Academic journal article Military Review

Lenin's Formula for Agenda Setting

Academic journal article Military Review

Lenin's Formula for Agenda Setting

Article excerpt

We know that it is not at all necessary to have the sympathy of a majority of the people in order to rule them. The right organization can turn the trick.

--Roger Trinquier

Soviet Union founder Vladimir Ilych Lenin used three linked concepts to set a public-issues agenda that facilitated his seizure and consolidation of political power in Russia circa 1917. Familiarity with these tenets and their relationships is valuable to military strategic planners for two reasons. First, awareness may give coherence of understanding with regard to a specific methodology that has been used for more than a century by many diverse insurgent and terrorist groups as well as authoritarian regimes such as China, Russia, North Korea, Cuba, and Venezuela to seize political power and then exercise sociopolitical control once in power. Second, the linkages between them help reveal the underlying ideology of many domestic lobbying and community organizations that operate in stable political states and use those tenets to shape the domestic socio-cultural environment in which today's Western military planners must operate.

The relationship of the concepts is supported in this article by incremental development of a rudimentary model to help illuminate how each concept relates to others in the agenda-setting process. The model does not pretend to encompass all the myriad factors associated with the very complex phenomenon of garnering public support needed to prevail in political conflict. However, it is intended to help operational and strategic planners identify the broad, and sometimes difficult to discern, relationships among the concepts specified that continue to be employed by adversaries against the West and against the United States in particular.

Agenda Setting

For the purposes of this article, agenda setting is the complex process by which a few issues of public concern are culled from a wide universe of competing issues that then become the major focus of a given community's psychological orientation, discussion, debate, and opinion formation. Development of the model proposed here helps answer the essential question: How might a political activist (such as an insurgent revolutionary) set the public agenda in a manner conducive to obtaining specific political objectives? Answering this requires by necessity examining two other key questions in the course of the article: Who are the agenda setters that take it upon themselves to cull from all possible issues those that then become the focus of community interest? And, how do such agenda setters focus a population's attention on a narrowly chosen set of issues about which they want that population to think?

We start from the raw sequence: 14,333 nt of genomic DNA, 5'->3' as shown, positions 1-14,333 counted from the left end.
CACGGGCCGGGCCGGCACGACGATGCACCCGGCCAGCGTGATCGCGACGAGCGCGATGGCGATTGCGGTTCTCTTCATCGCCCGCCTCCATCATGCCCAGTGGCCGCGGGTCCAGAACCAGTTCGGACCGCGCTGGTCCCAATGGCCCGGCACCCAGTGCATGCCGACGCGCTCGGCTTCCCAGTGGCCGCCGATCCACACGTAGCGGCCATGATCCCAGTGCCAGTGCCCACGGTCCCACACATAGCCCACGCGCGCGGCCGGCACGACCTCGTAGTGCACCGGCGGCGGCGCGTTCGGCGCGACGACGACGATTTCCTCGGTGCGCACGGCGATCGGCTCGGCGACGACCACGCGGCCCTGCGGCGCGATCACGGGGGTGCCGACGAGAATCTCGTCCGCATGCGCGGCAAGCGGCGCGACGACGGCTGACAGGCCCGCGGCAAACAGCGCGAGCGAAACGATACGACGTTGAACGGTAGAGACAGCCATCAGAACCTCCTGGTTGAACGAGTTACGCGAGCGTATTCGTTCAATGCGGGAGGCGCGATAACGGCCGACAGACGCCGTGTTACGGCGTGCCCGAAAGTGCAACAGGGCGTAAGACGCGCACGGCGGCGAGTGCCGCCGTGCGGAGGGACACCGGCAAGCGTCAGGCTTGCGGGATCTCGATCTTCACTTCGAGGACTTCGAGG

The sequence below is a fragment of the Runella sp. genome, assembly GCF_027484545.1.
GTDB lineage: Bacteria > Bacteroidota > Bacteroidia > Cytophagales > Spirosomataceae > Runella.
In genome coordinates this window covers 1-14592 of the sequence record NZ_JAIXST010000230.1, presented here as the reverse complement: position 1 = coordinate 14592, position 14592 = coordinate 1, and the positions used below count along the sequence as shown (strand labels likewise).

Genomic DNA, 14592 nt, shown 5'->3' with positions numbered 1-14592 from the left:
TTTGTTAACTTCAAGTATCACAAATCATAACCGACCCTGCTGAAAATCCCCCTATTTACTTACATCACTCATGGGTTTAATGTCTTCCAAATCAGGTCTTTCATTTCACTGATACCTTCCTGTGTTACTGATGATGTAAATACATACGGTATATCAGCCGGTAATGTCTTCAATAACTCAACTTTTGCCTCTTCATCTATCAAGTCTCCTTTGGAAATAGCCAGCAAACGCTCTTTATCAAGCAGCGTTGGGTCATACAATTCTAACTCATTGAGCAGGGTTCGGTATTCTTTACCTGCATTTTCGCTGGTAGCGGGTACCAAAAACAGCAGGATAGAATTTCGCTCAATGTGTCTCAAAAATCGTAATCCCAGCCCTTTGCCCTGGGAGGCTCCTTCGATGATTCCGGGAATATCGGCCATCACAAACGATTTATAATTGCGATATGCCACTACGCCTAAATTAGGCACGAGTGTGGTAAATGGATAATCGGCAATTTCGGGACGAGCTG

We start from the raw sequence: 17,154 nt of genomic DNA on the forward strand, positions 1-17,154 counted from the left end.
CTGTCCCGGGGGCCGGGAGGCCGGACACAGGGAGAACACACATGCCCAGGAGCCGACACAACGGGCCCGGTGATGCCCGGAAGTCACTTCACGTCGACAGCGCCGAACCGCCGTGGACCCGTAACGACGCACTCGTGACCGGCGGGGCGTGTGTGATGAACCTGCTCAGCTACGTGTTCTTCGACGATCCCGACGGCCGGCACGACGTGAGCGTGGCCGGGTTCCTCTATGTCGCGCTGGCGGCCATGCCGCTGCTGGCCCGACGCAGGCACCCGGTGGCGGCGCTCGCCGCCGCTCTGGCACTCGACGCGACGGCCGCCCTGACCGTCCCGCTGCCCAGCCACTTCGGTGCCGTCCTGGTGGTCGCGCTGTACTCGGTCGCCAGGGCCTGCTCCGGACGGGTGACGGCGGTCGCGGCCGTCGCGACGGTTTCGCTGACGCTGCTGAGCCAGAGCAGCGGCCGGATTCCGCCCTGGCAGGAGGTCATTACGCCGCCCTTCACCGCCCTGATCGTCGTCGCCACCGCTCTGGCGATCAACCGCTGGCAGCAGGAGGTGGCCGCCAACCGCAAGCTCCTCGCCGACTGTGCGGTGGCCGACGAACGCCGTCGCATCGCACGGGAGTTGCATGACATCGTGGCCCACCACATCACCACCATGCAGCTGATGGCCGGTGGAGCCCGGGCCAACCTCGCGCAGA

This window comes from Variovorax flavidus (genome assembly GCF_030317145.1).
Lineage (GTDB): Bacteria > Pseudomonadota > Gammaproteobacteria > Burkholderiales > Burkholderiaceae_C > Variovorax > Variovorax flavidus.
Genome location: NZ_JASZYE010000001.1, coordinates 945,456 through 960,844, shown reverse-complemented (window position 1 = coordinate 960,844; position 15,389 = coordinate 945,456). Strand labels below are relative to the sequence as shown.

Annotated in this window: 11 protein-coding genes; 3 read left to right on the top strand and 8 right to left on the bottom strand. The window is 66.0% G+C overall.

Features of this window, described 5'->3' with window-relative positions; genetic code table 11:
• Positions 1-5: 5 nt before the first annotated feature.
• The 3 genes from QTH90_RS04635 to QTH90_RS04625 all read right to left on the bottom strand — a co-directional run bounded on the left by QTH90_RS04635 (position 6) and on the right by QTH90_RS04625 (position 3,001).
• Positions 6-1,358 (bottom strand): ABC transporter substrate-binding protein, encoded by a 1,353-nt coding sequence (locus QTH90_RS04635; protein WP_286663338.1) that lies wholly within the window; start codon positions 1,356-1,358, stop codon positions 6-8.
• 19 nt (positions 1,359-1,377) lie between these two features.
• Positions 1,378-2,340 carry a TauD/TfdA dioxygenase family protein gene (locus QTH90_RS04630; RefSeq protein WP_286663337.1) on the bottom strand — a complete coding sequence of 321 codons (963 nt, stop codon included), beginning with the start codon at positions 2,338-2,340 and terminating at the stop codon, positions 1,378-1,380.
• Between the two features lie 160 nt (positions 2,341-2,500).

How Public Opinion Changes

Setting aside for the moment circumstances where the community is coerced into accepting an imposed agenda, most people in any polity are highly dependent on others for the substance of their opinions on issues outside the scope of their immediate day-today experience. A large body of research shows that the key decisions most people make in forming their opinion on public issues generally do not stem from their independent analysis of the nuanced details of those issues, but rather on their selection of the opinion leaders whom they choose to think for them. Thus, opinion swings inside groups with similar sociopolitical leanings more often than not are the product of the influence of shifts in opinions by a given group's respected opinion leaders and agenda setters rather than of individual group member analysis and consideration. (1) Consequently, for those seeking to either understand or to sway public opinion for political purposes, the most essential factor is to identify who a given community's key agenda-setting opinion leaders are, and how these may be swayed in their opinions to support the activist's agenda.

Why Many People Rely on Others to Think for Them

Although there is a universe of important issues about which any given individual might think and be concerned, many people are only able to concern themselves with and think in depth about a small fraction of them. …

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